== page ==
Website localization, particularly for your eCommerce store, is an important step in your business strategy. You’ve done your homework; you know which locales and language groups you want to target; now you’re faced with the question of how to embark upon the translation piece.
It’s tempting, especially for smaller businesses targeting more common languages, to consider whether they know someone who’s fluent in the language – Yves in the shipping warehouse for the French Canadian localization, and José in Accounting for the Spanish piece. It saves the company some money, or so it seems. José already works for you, so maybe you give him that task to do in lieu of his usual responsibilities, or maybe you pay him some overtime.
But neither José nor Yves are professional translators. You hired both for their respective areas of expertise and experience so you need to exercise the same consideration for your localization project. You wouldn’t ask José to pinch-hit for Yves when he takes a day off, nor would you ask Yves to do the same for a sales team member. People do what they do best and translation isn’t necessarily part of their skill set just because they’re bilingual.
Human and machine translators do exactly that – translation. They work within a system of rules, guidelines and best practices. They’re more sensitive to cultural differences than José might be; after all, he grew up in Ecuador but that doesn’t mean he’ll be as aware of the nuanced differences of other nearby countries. Is the Spanish spoken in Ecuador and Spain the same? Do the design colors have the same or different meanings in multiple countries and are any of them culturally or politically sensitive? Are there slang terms or colloquialisms that are fine in one country but considered to be offensive in another? José may not necessarily know the subtle differences of Central American cultures and language nuances the way professional translators do.
Even within one single country there are cultural differences. Consider one as large and diverse as the United States where culture and the way English is spoken differ from one region to another. The cultures of New England, the South, the Midwest, California and the Pacific Northwest offer slightly different ways of speaking and vocabulary can vary too. Coke and Pepsi are ‘soda’ in the South but ‘pop’ in the North. A ‘package store’ in Connecticut is a ‘liquor store’ elsewhere. In the South, an ‘icebox’ isn’t where you store ice but a refrigerator.
You’re not likely to offend Americans from different parts of the country (although you might confuse them a little), but imagine the ill-understood cultural and lingual differences between the primarily Spanish-speaking countries, not states, of Central and South America and suddenly Spanish localization doesn’t look quite so easy-peasy.
Another localization consideration is the content for translation. If José works in the accounting department for a computer technology , he will not likely have the subject matter expertise of a more technically-trained translator, human or machine.
Yappn’s enhanced machine translation solution already possesses existing translation memory and customer-and-industry-specific lexicons.
José’s vocabulary will be far more accounting-specific than technology-specific and he may not have an understanding of content that is ‘outside his wheelhouse’.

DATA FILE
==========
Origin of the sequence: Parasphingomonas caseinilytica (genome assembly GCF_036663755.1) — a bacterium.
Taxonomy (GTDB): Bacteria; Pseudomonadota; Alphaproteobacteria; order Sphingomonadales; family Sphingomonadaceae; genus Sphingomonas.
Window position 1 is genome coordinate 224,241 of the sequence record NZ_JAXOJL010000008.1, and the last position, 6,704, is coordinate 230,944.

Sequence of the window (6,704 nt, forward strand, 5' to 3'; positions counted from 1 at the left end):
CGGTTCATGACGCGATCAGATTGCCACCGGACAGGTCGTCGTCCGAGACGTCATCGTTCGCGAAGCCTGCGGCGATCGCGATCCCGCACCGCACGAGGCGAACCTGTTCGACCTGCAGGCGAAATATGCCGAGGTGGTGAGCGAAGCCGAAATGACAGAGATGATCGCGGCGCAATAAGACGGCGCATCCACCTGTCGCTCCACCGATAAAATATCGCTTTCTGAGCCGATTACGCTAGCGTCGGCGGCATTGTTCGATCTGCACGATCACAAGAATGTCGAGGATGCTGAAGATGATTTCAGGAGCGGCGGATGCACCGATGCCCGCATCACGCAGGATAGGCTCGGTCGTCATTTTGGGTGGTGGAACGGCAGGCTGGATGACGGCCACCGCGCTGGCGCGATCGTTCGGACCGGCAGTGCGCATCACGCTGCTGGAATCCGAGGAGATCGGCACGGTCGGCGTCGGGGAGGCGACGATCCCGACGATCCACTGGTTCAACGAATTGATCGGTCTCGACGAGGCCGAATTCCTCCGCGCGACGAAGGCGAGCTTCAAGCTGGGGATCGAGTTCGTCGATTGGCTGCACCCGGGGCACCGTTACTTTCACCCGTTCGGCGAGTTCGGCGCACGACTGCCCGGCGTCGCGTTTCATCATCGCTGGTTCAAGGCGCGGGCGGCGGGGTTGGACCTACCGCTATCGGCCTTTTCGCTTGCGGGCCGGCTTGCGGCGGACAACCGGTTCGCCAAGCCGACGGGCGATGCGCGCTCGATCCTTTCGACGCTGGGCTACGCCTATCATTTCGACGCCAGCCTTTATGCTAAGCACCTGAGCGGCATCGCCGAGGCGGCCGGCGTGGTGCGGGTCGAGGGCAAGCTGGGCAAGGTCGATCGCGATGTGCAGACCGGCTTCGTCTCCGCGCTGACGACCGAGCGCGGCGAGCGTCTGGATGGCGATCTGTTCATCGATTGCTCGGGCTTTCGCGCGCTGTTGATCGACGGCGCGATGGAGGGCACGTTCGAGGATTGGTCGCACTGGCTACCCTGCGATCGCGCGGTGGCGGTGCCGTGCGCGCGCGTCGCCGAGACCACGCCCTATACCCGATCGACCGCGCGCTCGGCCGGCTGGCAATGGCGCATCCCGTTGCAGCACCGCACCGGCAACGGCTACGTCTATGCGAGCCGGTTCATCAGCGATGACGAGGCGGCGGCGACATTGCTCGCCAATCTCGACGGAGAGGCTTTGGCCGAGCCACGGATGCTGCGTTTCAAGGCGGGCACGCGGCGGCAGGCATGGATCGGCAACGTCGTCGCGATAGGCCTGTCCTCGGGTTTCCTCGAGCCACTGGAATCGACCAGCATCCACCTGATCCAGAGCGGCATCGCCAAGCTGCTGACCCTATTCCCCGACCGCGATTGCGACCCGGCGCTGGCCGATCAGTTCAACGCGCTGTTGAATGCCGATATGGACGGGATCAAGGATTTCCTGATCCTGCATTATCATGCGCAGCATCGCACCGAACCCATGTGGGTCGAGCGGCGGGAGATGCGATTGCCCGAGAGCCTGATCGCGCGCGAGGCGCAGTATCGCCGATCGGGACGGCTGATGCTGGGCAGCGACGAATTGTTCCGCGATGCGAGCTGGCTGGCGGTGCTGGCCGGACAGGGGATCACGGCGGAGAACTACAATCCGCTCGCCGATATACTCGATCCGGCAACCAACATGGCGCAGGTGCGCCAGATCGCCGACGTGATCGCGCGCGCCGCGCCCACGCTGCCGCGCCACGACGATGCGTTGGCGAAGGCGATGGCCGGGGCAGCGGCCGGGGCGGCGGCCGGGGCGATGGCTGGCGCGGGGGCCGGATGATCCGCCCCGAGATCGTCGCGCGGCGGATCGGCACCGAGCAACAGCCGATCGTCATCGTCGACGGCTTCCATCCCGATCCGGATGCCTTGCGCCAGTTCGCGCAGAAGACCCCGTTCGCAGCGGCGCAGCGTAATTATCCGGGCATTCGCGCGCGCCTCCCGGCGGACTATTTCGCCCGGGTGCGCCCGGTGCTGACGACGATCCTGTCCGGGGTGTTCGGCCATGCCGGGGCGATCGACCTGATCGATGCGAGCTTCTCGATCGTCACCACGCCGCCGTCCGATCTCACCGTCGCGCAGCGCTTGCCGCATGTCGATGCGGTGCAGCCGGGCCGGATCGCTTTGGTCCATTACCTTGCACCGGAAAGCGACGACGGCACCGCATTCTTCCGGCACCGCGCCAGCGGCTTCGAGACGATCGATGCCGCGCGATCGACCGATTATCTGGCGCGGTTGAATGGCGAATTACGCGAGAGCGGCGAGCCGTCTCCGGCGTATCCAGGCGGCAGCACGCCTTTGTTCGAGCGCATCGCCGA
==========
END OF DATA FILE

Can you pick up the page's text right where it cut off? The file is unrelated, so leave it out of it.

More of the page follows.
We wince a bit every time we visit a website with cut-rate localization. The culprits mostly appear to be translation ‘widgets’ that do an okay job but not a great job of language translation. While the content the widget does pick up is generally translated better than it was a few months ago, some telltale signs are banner ads, graphics and menu options that are left in English. If you think ‘good enough’ is good enough, try visiting a website in a country where the writing system is different, like an Asian or Indian language. Click the translation widget for English and ask yourself how easily you could navigate, shop and understand this website if you lived in that country. See how much of the website isn’t translated and whether you could accomplish your objective there, whether it’s buying something or getting information.
While José might well do a better job of website localization than a free or inexpensive translation widget, the results could turn out to be unprofessional-looking and even reputation-risky unless he knows what he’s doing – and an accountant won’t have the same skills as professional translators. Yves in Shipping might run his own sole-proprietor small business on the side but that doesn’t mean he has the professional accounting skills to perform José’s job and if you ask Yves to handle the French translation for your Canadian customers, you could run into some sticky political and cultural difficulties if his French is Parisian and not Québecois as he may be unfamiliar with the unique culture of Québec , where the majority of Canada’s Francophones resides.
If your website is an online store or marketplace with multiple vendors and product lines, the project has likely moved beyond the scope of one translator and will require particular attention to make sure all the product names and descriptions are translated properly.
José and Yves can certainly help with the translation proofreading and proper post-editors familiar with the cultures can ensure you don’t inadvertently insult your visitors or make them laugh out loud with embarrassing localization errors.
Yappn Corp is an enhanced machine translation company now offering translations in 106 different languages and a clear understanding of the differences between European and Canadian French. And we know our empanadas from our gazpacho! For more information please contact firstname.lastname@example.org or call us at +1.905.763.3510 x246.
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Written by Nicole Chardenet, Sales Development Rep at Yappn